## Move Joint

To move a manipulator using a joint end-effector, use EcEndEffectorMotionMoveJoint.

The example below uses the default joint end-effector (end-effector set index = EcVelocityController::JOINT_CONTROL_INDEX, end-effector index = 0) when calling EcEndEffectorMotionMoveJoint::moveJoint.

// construct the motion object
const EcRealVector desiredJoint = boost::assign::list_of(0.0)(EcHalfPi)(0.0)(EcHalfPi)(0.0)(EcHalfPi);
moveJoint.setManipulatorIndex(0);
moveJoint.moveJoint(desiredJoint, 1.0, EcMICRO, EcTrue);
// control loop
EcMotionScriptObject::Status status = moveJoint.run(controlExecModifier, currentTime);
while (status == EcMotionScriptObject::IN_PROGRESS)
{
// keep running the motion
status = moveJoint.run(controlExecModifier, currentTime);
// update clock
currentTime += timeStep;
// calculate state
controlExecModifier.calculateState(currentTime, state);
}

It is possible to have a joint end-effector in other sets in Actin. To specify the end-effector set index and the end-effector index of a joint end-effector, do:

moveJoint.setEeSetIndex(EcVelocityController::JOINT_CONTROL_INDEX);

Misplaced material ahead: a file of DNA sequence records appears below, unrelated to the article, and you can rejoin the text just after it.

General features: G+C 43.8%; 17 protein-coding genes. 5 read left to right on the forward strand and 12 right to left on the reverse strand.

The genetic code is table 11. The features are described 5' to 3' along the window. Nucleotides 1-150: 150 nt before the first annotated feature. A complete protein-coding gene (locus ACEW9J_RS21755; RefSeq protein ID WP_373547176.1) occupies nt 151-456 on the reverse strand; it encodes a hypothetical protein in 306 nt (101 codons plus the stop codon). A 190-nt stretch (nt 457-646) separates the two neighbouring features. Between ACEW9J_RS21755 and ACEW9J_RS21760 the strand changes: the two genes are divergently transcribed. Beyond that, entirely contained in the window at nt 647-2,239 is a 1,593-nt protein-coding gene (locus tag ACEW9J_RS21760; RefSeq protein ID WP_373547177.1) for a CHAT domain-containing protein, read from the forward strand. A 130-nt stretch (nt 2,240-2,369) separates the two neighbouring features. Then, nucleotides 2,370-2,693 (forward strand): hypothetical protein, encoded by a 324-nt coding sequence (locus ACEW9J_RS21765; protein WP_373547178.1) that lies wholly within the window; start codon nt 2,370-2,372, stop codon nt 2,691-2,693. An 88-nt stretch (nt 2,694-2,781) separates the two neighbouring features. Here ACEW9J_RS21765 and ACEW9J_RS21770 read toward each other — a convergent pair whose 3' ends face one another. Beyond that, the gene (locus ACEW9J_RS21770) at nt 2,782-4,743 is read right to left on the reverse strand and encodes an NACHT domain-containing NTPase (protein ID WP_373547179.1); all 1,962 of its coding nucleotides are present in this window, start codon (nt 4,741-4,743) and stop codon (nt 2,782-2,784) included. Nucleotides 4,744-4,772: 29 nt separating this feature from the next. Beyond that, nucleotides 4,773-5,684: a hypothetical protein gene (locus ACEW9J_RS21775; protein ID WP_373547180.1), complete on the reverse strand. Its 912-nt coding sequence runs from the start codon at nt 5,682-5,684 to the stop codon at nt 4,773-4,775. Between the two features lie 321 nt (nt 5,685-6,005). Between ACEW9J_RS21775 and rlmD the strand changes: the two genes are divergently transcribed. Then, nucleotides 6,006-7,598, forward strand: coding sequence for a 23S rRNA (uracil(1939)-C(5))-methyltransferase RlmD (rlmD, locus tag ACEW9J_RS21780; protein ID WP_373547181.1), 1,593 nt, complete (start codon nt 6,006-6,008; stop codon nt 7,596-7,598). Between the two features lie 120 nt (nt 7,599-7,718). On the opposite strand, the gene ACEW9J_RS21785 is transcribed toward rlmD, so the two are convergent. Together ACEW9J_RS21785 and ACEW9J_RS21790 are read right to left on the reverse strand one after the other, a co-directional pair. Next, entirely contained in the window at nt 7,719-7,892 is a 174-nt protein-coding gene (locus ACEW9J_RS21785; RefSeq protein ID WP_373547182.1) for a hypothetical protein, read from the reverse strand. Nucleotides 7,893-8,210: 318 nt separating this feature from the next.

moveJoint.setEeIndex(0);
moveJoint.moveJoint(desiredJoint, 1.0, EcMICRO);

## Move Pose

To move a manipulator using other type of end-effectors, use EcEndEffectorMotionMovePose.

// way point
EcOrientation orientation;
orientation.setFrom123Euler(0, -EcHalfPi, -EcHalfPi);
EcVector p0(0.1, 0, 0.35);
EcCoordinateSystemTransformation wp0(p0, orientation);
// move pose
movePose.setManipulatorIndex(0);
movePose.setEeSetIndex(0);
movePose.setEeIndex(0);
movePose.movePose(wp0, 1.0, EcMICRO);
// control loop omitted, see Move Joint above.

## Move Pose Sequence

To move the TCP of a manipulator through a sequence of waypoints, use EcEndEffectorMotionMovePoseSequence. The example below corresponds to the example in Pose Sequence EcScript. Note that setManipulatorIndex, setEeSetIndex, and setEeIndex must be called on movePoseSeq before calling movePose.